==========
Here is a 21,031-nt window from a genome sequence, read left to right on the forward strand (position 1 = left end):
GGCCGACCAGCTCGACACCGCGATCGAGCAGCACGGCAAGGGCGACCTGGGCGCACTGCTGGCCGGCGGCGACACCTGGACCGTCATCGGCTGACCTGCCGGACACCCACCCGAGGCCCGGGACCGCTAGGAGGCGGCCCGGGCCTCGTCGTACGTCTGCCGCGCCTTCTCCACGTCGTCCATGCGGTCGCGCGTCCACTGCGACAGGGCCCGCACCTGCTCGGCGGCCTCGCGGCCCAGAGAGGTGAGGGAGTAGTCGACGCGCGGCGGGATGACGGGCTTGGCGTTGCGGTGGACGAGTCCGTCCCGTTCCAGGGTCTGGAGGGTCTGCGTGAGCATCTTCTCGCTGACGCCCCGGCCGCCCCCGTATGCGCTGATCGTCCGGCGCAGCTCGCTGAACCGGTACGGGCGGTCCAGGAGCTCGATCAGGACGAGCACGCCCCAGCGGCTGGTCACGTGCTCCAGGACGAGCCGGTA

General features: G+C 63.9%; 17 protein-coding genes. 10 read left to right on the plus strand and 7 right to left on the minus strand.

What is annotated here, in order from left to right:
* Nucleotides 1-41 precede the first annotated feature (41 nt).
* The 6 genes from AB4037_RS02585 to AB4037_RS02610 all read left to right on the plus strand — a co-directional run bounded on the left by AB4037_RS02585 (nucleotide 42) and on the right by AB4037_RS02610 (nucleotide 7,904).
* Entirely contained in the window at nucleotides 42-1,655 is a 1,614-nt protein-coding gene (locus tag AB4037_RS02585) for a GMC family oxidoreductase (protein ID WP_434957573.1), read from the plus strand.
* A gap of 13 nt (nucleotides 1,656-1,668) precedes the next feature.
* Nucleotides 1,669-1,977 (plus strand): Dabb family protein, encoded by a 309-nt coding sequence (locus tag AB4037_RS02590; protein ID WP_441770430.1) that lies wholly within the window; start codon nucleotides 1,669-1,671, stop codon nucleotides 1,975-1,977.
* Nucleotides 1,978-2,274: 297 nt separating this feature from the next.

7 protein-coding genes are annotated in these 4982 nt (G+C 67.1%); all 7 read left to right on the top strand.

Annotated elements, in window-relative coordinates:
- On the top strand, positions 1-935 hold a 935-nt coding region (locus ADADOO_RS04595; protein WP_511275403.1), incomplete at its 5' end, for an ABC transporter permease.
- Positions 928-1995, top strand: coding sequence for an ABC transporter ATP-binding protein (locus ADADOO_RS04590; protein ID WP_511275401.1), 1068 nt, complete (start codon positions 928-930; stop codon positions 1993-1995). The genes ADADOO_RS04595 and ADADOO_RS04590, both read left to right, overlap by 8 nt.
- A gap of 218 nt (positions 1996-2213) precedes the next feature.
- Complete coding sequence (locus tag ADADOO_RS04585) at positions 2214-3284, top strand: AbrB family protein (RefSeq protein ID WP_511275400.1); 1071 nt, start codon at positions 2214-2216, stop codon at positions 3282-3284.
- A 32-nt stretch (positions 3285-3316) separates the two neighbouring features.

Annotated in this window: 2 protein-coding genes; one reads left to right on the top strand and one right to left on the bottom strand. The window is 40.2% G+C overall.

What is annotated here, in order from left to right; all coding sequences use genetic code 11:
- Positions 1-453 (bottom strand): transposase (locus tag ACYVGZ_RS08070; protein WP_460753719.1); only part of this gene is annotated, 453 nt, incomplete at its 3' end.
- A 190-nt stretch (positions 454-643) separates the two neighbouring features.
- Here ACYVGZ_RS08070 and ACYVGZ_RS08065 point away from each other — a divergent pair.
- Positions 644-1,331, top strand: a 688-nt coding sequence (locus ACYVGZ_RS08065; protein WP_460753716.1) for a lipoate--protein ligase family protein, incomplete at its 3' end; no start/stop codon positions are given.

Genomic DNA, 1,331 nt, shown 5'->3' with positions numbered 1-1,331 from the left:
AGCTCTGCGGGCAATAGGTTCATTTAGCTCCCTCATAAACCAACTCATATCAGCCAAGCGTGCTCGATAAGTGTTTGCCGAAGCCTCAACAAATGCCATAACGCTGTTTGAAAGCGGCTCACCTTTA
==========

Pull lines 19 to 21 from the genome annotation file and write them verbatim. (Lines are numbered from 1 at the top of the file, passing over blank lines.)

What is annotated here, in order from left to right; all coding sequences use genetic code 11:
- Positions 1-453 (bottom strand): transposase (locus tag ACYVGZ_RS08070; protein WP_460753719.1); only part of this gene is annotated, 453 nt, incomplete at its 3' end.
- A 190-nt stretch (positions 454-643) separates the two neighbouring features.